Ample evidence demonstrates that fear learning contributes significantly to many anxiety pathologies including post-traumatic stress disorder (PTSD). The endocannabinoid (eCB) system may offer therapeutic benefits for PTSD and it is a modulator of the hypothalamic pituitary adrenal (HPA) axis. Here we compared the separated and combined effects of blocking glucocorticoid receptors (GRs) using the GR antagonist RU486 and enhancing CB1r signaling using the CB1/2 receptor agonist WIN55,212-2 in the CA1 and basolateral amygdala (BLA) on the consolidation of traumatic memory. Traumatic memory was formed by exposure to a severe footshock in an inhibitory avoidance apparatus followed by exposure to trauma reminders. Intra-BLA RU486 (10 ng/side) and WIN55,212-2 (5 μg/side) administered immediately after shock exposure dampened the consolidation of the memory about the traumatic event and attenuated the increase in acoustic startle response in rats exposed to shock and reminders. In the CA1, WIN55,212-2 impaired consolidation and attenuated the increase in acoustic startle response whereas RU486 had no effect. The effects of WIN55,212-2 were found to be mediated by CB1 receptors, but not by GRs. Moreover, post-shock systemic WIN55,212-2 (0.5 mg/kg) administration prevented the increase in GRs and CB1 receptor levels in the CA1 and BLA in rats exposed to shock and reminders. The findings suggest that the BLA is a locus of action of cannabinoids and glucocorticoids in modulating consolidation of traumatic memory in a rat model of PTSD. Also, the findings highlight novel targets for the treatment of emotional disorders and PTSD in particular.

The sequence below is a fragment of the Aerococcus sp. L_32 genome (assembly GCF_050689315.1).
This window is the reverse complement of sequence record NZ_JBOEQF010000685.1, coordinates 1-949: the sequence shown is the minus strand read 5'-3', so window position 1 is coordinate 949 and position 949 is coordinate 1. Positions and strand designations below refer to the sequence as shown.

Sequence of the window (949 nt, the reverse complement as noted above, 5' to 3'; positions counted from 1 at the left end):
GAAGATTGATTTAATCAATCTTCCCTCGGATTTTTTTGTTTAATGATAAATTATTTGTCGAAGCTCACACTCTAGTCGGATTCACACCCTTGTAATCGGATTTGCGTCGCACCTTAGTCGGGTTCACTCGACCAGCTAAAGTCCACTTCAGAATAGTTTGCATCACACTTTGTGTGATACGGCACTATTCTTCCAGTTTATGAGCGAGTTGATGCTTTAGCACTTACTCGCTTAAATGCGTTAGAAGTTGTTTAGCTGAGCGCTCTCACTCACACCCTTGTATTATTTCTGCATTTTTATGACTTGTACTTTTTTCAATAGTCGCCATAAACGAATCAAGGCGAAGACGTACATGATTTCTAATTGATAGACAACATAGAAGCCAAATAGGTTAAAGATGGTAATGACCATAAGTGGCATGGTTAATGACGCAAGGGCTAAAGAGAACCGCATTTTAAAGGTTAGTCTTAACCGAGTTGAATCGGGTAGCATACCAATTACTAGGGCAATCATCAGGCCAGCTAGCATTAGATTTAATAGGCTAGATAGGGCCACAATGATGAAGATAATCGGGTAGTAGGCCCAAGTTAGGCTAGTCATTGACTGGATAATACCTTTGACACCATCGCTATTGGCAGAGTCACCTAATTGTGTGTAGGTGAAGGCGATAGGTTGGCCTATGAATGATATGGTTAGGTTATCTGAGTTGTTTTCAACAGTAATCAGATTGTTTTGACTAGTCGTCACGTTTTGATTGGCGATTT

|Number of pages||11|
|Journal||Neurobiology of Learning and Memory|
|State||Published - Oct 2017|
Bibliographical noteFunding Information:
This work was supported by THE ISRAEL SCIENCE FOUNDATION; Grant number: 572/12.
© 2017 Elsevier Inc.
- CB1 receptors
- Extinction, stress
- Glucocorticoid receptors
- Post-traumatic stress disorder (PTSD)
ASJC Scopus subject areas
- Experimental and Cognitive Psychology
- Cognitive Neuroscience
- Behavioral Neuroscience